29 April 2008

Haitian Food Crisis (Updated)

A friend who linked to this post found more information on this story.

I was hungry and you gave me to eat…”

I received this letter today and if you are able I hope that you can help.

We send you an urgent plea for help. The people of Haiti are suffering starvation and a food crisis on a daily basis. Food prices continue to spiral out of reach, spiking as much as forty-five percent since 2006, and turning Haitian staples like beans, corn, and rice into closely guarded treasures.

A Dame of Malta, who leads Hope for Haiti, tells us:

“You may have read in numerous publications that Haitians are eating dirt. Yes, they mix dirt with oil and salt and shape them into circles and dry them in the sun. They sell for 5 cents; with the outrageous price of rice, this is what our brothers and sisters are left to eat.”

The American Association of the Order of Malta supports four major missions in Haiti. Each of the missions is in desperate need of funds to buy food for starving children, mothers and fathers, and elderly Haitians. These people depend upon us for a daily meal.

The four missions in Haiti associated with The American Association include:

Haitian Health Foundation
Hopital Sacre Coeur - Crudem
Hope for Haiti
Project Pierre Toussaint

Each of our missions will guarantee that 100% of the monies will go toward food to those in need. Please help this cause and send whatever you can; we will let you know how our Order has come to the aid of the Haitian families who depend upon us for survival from day-to-day during these very bad times.

Please send your donation to:
Order of Malta – American Association
P.O. Box 3420
Long Island City, NY 11103-0418

You can also go to the American Association website and donate online.

10 April 2008

False Pacifists

I am posting this essay by Fr. McNabb entitled "On False Pacifism" as a rebuttal to many who claim a moral superiority over others and who with unjust harshness criticize our men and women serving us in the military. H/T to The ChesterBelloc Mandate

On False Pacifism
by Fr. Vincent McNabb, O.P.

Two errors, garbed as virtues, are at present threatening the course of European justice. One of these is false pity; the other, false pacifism. Now whereas we wish to speak at length of the latter, a word may dismiss the former.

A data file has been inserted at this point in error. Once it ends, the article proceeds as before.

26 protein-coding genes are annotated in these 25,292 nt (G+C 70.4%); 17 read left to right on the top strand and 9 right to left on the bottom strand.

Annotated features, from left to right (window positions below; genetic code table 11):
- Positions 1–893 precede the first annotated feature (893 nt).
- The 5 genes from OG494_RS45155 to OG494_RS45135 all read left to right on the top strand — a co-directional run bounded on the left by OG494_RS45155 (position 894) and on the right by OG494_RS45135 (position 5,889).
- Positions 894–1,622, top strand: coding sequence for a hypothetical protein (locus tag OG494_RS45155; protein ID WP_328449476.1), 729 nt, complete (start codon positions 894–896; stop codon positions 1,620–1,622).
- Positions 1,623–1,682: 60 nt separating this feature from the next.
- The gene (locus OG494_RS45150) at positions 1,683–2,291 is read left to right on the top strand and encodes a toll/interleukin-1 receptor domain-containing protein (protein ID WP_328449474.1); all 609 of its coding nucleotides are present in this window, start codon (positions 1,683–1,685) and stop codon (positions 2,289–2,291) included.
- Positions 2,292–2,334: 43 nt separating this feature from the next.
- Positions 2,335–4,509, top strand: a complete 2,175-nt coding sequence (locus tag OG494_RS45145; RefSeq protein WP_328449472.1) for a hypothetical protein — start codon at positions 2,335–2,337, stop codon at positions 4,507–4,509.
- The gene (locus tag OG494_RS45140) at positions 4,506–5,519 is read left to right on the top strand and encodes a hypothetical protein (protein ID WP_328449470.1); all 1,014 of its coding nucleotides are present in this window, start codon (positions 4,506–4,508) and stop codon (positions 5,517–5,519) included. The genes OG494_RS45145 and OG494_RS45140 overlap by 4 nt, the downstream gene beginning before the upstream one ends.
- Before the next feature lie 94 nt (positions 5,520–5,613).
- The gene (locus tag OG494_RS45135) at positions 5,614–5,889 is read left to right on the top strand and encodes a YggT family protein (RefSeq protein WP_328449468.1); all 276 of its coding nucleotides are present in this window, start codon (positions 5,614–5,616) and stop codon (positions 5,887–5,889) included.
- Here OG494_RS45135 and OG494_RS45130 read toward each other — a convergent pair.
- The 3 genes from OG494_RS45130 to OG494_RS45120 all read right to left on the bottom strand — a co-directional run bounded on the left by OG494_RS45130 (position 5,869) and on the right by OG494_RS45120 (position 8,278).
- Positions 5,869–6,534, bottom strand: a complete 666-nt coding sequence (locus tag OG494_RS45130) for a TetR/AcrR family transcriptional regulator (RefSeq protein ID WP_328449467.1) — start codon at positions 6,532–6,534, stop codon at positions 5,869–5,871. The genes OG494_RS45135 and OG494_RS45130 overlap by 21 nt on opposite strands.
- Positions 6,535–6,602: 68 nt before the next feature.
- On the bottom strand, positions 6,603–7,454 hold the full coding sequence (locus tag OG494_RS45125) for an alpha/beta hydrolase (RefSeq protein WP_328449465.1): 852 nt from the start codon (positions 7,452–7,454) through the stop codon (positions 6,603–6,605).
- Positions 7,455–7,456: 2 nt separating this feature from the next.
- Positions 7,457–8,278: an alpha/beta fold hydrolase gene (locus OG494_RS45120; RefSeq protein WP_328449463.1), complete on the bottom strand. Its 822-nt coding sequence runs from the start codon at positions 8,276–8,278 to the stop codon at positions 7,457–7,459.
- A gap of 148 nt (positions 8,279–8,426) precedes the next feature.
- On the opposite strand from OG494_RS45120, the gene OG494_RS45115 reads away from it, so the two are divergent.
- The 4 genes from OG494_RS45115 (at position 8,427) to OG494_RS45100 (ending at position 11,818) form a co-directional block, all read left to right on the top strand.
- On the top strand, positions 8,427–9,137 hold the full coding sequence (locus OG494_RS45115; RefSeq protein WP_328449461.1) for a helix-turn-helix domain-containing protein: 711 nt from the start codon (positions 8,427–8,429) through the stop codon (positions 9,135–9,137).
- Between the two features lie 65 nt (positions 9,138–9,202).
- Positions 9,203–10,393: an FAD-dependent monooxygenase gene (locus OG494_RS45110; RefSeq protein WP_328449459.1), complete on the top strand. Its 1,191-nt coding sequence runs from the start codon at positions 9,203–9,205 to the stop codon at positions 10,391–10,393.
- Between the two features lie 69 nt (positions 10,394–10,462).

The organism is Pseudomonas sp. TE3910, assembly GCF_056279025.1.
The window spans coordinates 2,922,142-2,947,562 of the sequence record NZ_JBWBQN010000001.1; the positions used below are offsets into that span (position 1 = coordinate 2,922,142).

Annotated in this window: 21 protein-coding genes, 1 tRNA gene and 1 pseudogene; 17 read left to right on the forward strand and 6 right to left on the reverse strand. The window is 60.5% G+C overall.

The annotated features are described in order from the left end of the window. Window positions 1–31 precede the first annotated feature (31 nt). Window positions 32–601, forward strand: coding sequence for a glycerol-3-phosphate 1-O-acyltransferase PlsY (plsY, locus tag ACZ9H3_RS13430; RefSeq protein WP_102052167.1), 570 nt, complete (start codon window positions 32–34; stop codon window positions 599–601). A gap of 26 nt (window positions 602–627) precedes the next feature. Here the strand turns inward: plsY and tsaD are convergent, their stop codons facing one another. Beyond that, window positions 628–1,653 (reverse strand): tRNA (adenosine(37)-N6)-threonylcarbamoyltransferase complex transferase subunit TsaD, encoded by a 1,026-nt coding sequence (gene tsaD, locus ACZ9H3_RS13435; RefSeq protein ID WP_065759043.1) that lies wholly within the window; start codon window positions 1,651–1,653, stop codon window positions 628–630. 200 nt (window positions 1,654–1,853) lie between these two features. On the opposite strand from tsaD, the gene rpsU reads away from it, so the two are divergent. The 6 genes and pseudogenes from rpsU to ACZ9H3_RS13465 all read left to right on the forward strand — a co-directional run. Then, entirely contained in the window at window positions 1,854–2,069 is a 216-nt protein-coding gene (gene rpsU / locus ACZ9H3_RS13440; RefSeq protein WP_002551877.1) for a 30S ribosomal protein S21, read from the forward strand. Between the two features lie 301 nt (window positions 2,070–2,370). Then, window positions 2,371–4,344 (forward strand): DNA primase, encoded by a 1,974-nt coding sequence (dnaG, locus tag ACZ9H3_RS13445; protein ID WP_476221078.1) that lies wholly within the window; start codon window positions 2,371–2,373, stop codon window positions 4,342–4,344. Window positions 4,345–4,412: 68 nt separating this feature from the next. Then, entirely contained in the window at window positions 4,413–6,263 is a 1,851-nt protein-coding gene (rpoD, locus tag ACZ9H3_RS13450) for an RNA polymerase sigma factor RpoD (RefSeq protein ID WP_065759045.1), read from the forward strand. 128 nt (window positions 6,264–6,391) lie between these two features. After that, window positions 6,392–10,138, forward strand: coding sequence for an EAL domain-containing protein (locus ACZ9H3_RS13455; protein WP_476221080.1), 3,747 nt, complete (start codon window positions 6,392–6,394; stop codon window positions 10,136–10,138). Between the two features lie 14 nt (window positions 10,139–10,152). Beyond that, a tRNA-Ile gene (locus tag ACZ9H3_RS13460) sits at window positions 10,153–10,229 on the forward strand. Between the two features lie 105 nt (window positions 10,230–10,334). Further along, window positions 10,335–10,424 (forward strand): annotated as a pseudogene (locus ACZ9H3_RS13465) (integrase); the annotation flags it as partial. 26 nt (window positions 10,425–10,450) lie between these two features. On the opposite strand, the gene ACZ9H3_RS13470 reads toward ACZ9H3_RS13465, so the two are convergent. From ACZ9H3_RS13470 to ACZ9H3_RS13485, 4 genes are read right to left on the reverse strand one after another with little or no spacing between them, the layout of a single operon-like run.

False pity makes an appeal after this manner: "Be merciful even to your enemy. Overcome him if you will; but be not overcome by what is worst in him. Conquer, but do not copy him. In the hour of victory forget your enemy's frightfulness. Forget even that he is your enemy, and remember only that he is your brother.

"The errors latent in this appeal to the quality of mercy need hardly be dwelt upon, whilst one fatal quality swallows up the rest. The truth is that this gentle-toned pity is almost a superlative pride. It is so supremely self-conscious that in spite of the soil of Germany being still practically inviolate, it calmly foretells victory.

The false pacifism, which we other pacifists nowise confound with true pacifism, makes a brave show on platforms and on paper. It lends itself readily to the more moving kinds of address. It appeals to the noble-hearted. It unnerves heroes. It deceives even the elect. Seldom does it preach its evangel of peace without direct mention of Him around whose cradle angels sang of "Peace on earth to men. "It almost disarms criticism by beseeching Christian men to remember the Rock whence they were hewn and the Captain whose victory on the mount was won: Non occidendo sed moriendo, by dying, not by putting to death.

But the noble blunder into which these pacifists have fallen can be seen only by those who have the power of grasping, as the Scholastics would say, certain simple distinctions. Their first duty is to see the distinction between common virtue and heroic virtue. It was the Greek thinkers and heroes who first detected and proclaimed this simple distinction. Plato and Aristotle, who knew Greeks, divided them into normal Greeks and hero Greeks. The average man, whether Greek or barbarian, can risk his life in order to save his life ; in other words, he can be brave in self-defence. Only a hero will risk his own life to save another's ; that is, only a hero can meet death bravely that others may live.

This distinction between common virtue and heroic virtue passes into the classical Christian distinction between the commandments and the counsels. Until a man under-stands these two, and the difference between them, he has not understood Christianity; and until a man understands Christianity, how can he judge of Europe in this year of our Lord nineteen hundred and fifteen?

This, then, is the distinction between commandments and counsels. A command is something that all must do. A counsel is something that none need do, but some will do. Thus unto everyone it is commanded: "Thou shalt not steal." All are forbidden to take what is not their own ; and are commanded to give back what is not their own if they have taken it. But the Master has given a counsel : " Sell all thou hast." This is more than a command ; not, indeed, more in obligation, but more in hardship and nobility. It suggests that the higher way, the way, not over the earth, but through the air, is to those rare souls who have grasped the principle that "a man's riches consists less in the multitude of his possessions than in the fewness of his wants.